Atatürk commemorated in his renovated room

Atatürk commemorated in his renovated room

Atatürk commemorated in his renovated room

Citizens visited the newly renovated room of Dolmabahçe Palace, where Mustafa Kemal Atatürk, the founder of modern Türkiye, died, on Nov. 10, his death anniversary.

Renovation works were started by the National Palaces Presidency in Room 71 in August.

Atatürk’s bedroom set, table clock and oil painting named “Four Seasons” had been protected by transparent covering material. The coverings were removed, and the room was made ready for the Nov. 10 ceremony.

The ceiling skirts and wall surfaces of the room were photographed to assess the extent of the damage and surface cleaning was started on the architectural decorations.

Gökşen Canıyılmaz, the head of the Restoration Department of the National Palaces Presidency, provided information regarding the restoration process of the room.

“First, the work we are doing is dry cleaning work. We do this by cleaning the surfaces from dirt with the help of a vacuum restoration broom and brush.”

In addition to the cleaning process, the restoration team also worked on the cracks and peeling paint that emerged on the ceiling and the wall over time.

The team filled the cracks with an injection system and applied putty on walls with peeling paint, Canıyılmaz noted, adding that after waiting for the putty to dry for a day, they cleaned the wall from dust with sanding work.

“In previous years, the team carried out works on parquet, door wings, and window joinery. The target for this year was to work on architectural surfaces that require fine workmanship,” according to Canıyılmaz.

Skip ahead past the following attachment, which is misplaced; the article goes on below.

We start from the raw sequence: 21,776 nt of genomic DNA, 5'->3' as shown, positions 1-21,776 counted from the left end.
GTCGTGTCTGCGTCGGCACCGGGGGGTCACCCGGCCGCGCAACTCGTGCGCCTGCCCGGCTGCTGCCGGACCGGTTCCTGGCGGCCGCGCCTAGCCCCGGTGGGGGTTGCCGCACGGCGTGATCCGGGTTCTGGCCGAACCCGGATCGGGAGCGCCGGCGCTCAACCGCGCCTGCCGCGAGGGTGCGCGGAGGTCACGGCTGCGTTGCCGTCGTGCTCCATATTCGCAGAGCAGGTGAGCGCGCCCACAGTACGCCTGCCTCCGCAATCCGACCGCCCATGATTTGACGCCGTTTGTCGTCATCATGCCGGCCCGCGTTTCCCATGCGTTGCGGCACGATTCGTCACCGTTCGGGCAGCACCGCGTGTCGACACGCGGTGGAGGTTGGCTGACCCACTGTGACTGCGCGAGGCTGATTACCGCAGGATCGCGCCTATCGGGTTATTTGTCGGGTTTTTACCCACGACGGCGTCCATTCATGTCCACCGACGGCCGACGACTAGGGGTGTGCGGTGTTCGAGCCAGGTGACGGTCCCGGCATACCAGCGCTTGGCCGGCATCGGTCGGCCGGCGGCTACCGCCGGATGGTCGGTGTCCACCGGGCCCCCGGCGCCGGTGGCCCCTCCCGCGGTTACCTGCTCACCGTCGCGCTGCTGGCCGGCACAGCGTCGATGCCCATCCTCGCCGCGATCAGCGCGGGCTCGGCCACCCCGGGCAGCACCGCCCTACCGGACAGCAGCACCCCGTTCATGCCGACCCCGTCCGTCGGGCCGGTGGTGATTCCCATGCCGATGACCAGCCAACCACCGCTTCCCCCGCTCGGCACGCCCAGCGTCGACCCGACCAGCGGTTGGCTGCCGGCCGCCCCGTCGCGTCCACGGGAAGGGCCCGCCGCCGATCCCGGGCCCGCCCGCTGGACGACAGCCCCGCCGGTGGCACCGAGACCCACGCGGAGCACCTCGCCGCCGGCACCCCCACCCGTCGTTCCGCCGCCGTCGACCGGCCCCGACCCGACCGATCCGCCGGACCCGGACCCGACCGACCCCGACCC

Ferry connects Atatürk birthplace

Meanwhile, the occupancy rate of the ferry service launched between the western province of İzmir and Thesseloniki reached 70 percent for the Nov. 8 expedition, the last before the commemoration.

Citizens from İzmir went to Greece to commemorate Atatürk in the house where he was born, according to officials.

Despite the growing tensions between the two countries, the ports were connected by ferry as of Oct. 12.

The maiden voyage was set from Thessaloniki to İzmir with “Smyrna di Levante,” a vessel that is 160 meters in length and 23 meters in width and is owned by the Greek-based shipping company, Levante Ferries.

The ferry, with a capacity of 300 vehicles and 948 passengers, departed from the Greek port on Oct. 10 at 5 p.m. and docked at İzmir port on Oct. 11 at 8 a.m.

A total of 119 passengers, five vehicles, two lorries and a motorcycle were on the ferry.

Atatürk was born in 1881 in Thessaloniki, then part of the Ottoman Empire. His military education started in 1893 when he was enrolled in a military school in the Greek city.

He made his mark in the military in 1915 when he led forces to repel the allied invasion in Çanakkale, known in the West as the Dardanelles.

Following the collapse of the Ottoman Empire after World War I, Atatürk led the Turkish War of Independence, which defeated European powers. When he became president, Atatürk transformed the former empire into a modern and secular country.